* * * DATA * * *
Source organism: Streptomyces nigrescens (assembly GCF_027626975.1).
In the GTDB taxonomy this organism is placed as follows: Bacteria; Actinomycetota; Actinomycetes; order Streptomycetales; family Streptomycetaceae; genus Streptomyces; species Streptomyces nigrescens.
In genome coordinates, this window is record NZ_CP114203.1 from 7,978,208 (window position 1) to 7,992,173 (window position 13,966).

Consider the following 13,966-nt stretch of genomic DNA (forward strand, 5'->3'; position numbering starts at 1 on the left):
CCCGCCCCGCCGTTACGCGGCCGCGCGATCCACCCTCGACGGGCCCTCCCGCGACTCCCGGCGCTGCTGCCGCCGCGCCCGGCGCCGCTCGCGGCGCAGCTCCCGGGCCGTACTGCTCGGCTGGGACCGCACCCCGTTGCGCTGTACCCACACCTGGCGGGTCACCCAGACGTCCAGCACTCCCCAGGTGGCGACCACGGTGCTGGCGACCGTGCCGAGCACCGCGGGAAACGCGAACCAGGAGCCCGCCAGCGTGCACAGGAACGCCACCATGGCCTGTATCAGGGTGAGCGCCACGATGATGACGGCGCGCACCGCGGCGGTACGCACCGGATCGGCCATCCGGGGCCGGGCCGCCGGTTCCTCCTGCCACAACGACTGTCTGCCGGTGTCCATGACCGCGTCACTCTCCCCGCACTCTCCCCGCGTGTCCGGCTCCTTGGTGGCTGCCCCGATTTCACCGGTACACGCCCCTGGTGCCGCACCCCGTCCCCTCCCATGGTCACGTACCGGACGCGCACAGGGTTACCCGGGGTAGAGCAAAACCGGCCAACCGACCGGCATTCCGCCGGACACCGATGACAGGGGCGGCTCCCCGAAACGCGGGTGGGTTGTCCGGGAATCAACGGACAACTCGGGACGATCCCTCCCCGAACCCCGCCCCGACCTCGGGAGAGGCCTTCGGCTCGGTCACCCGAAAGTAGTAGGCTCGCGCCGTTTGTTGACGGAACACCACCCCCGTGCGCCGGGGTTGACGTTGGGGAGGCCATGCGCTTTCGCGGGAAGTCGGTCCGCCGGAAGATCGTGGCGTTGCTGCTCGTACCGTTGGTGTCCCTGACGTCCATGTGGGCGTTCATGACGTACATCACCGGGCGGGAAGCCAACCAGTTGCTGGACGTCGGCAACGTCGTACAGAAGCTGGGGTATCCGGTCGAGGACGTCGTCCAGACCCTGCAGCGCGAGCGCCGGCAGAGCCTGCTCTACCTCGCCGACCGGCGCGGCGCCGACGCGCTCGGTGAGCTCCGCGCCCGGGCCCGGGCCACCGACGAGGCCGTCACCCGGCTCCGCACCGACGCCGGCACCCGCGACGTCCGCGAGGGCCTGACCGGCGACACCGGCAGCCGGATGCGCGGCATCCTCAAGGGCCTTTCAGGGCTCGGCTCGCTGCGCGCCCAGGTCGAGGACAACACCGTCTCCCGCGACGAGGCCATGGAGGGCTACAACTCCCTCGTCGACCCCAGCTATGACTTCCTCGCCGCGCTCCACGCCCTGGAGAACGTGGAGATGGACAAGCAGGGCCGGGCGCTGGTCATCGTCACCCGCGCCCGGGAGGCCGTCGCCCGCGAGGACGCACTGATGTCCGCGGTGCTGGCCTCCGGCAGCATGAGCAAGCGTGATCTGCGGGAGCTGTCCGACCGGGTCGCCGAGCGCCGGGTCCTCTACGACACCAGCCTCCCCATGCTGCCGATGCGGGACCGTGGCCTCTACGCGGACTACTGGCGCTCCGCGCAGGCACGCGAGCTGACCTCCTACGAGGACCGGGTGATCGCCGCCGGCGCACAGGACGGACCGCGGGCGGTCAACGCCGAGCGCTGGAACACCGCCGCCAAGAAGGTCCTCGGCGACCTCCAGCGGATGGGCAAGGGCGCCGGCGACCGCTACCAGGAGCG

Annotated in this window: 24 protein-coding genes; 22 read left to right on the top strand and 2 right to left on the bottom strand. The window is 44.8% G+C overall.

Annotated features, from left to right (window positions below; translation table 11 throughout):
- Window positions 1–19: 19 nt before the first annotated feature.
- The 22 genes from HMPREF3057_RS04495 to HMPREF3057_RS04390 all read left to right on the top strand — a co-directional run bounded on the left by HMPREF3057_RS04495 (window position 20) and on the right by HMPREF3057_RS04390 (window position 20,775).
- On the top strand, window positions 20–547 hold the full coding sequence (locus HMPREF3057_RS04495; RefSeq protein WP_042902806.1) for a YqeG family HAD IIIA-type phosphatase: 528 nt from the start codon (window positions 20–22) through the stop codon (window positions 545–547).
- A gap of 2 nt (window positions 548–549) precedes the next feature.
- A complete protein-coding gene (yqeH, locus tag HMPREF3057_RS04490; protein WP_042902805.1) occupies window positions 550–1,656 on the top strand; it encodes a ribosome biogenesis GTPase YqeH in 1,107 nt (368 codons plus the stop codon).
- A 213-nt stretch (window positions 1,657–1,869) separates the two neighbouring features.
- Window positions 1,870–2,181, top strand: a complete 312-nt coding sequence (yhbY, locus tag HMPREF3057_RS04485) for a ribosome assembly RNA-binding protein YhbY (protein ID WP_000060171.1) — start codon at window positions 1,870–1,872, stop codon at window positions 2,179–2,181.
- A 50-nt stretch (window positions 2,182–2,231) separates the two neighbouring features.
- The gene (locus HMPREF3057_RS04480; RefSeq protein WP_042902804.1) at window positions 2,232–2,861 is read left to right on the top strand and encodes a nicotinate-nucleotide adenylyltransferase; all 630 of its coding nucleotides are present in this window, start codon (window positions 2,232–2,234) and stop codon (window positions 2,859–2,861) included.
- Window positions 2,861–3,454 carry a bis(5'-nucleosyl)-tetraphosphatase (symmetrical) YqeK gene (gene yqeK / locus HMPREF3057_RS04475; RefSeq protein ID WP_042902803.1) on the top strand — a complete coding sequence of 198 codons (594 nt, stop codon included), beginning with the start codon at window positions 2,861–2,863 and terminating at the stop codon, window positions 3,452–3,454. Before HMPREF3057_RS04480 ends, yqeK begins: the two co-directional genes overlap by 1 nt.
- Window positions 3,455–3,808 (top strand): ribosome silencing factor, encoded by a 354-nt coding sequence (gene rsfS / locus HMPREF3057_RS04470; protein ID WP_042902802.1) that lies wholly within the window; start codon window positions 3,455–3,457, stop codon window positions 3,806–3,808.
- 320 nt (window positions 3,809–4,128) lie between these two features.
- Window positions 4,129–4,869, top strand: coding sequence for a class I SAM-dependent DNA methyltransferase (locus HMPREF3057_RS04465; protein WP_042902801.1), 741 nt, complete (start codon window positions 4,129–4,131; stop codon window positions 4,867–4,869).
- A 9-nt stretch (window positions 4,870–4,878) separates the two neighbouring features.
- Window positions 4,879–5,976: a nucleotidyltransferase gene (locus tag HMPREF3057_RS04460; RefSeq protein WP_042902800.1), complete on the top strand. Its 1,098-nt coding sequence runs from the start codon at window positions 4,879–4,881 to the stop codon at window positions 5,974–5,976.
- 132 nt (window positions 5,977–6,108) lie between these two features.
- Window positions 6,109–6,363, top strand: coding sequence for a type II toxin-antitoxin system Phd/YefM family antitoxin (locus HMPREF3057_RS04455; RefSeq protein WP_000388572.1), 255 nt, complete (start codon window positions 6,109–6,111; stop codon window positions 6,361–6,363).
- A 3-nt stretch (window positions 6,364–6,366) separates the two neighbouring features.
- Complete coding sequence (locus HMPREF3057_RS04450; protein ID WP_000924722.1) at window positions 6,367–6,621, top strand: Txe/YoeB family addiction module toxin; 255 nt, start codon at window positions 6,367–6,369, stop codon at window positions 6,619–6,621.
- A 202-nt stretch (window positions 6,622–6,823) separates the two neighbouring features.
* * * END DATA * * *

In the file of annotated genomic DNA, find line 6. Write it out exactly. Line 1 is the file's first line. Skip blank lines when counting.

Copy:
Annotated in this window: 24 protein-coding genes; 22 read left to right on the top strand and 2 right to left on the bottom strand. The window is 44.8% G+C overall.